Although the stock market is currently in panic mode between the war in Ukraine, high inflation rates and the fear of a rapid tightening of monetary policy, the fall in the price of Alphabet titles is also likely to be linked to the Internet group’s latest quarterly results.

Alphabet falls short of expectations in the first quarter of 2022

While the Google group was still able to show significant growth in the last two Corona years, the pace of company expansion slowed down significantly in the first quarter of 2022. Although sales increased by 23 percent year-on-year to about 68 billion US dollars, as Alphabet announced in April, analysts had expected a significantly higher increase. This also has statistical reasons, as CFO Ruth Porat explained. After the Corona crash in spring 2020, sales initially collapsed radically, but quickly recovered. Therefore, the first quarter of 2021 was also comparatively strong. Naturally, this pace can no longer be maintained.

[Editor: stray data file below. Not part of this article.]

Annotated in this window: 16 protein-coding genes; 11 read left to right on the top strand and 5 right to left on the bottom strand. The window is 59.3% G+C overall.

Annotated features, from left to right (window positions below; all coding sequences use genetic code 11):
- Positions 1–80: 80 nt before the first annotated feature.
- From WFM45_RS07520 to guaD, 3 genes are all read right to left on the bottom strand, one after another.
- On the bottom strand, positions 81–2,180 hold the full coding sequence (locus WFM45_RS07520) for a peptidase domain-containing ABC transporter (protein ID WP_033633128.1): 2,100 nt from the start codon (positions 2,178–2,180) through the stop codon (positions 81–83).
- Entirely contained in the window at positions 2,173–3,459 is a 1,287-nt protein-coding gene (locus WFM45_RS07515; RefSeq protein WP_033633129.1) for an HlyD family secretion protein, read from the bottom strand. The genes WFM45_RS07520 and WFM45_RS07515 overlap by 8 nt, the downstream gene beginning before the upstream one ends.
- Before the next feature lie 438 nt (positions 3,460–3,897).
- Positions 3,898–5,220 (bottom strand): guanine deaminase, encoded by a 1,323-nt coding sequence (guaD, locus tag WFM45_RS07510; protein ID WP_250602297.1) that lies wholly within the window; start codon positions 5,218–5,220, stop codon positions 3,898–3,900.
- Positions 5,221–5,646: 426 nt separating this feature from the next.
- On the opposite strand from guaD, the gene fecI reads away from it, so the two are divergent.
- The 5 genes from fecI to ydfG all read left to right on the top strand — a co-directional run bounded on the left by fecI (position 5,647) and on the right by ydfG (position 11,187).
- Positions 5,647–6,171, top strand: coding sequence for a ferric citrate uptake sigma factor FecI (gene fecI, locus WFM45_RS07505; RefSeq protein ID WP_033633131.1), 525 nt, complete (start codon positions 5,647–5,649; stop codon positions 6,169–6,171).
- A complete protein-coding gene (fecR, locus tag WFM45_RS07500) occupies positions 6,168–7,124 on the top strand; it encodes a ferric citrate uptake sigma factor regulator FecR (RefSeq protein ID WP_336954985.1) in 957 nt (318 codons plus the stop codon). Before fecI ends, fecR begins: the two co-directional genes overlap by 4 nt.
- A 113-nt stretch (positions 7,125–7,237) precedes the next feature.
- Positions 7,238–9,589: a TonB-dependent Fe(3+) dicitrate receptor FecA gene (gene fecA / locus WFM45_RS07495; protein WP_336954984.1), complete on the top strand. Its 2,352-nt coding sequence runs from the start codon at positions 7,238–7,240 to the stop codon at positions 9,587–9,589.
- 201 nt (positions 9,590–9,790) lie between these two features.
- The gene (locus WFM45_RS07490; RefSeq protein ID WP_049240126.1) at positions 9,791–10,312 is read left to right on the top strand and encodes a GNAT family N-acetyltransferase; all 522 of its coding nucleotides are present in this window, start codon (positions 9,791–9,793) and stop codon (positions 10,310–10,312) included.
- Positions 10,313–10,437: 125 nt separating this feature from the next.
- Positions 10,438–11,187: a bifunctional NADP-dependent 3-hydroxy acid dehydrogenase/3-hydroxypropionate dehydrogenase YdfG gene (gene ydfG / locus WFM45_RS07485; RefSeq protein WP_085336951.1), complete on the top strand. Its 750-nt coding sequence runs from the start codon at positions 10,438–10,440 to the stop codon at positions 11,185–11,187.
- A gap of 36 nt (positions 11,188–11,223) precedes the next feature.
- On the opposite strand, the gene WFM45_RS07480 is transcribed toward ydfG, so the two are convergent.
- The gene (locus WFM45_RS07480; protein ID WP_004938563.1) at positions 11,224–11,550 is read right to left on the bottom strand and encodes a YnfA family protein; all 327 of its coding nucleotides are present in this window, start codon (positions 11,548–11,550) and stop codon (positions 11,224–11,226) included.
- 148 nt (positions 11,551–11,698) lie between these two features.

Earnings per share for the first quarter of 2022 were $24.62 per share, compared to $25.75 expected by experts. In the same quarter last year, the value was 26.29 US dollars.

Amazon and Microsoft could dispute Alphabet’s share of the cloud business

A closer look at the individual areas reveals that the cloud business benefited from increased demand in the past quarter. The division’s sales grew by almost 44 percent to 5.8 billion US dollars, while the operating loss shrank from 974 to 931 million US dollars. This reduced the cloud segment’s minus, but there is still a long way to go before profitability is reached. According to “Investor’s Business Daily”, the fact that the network giant wants to tighten the price screw for some products in October should help.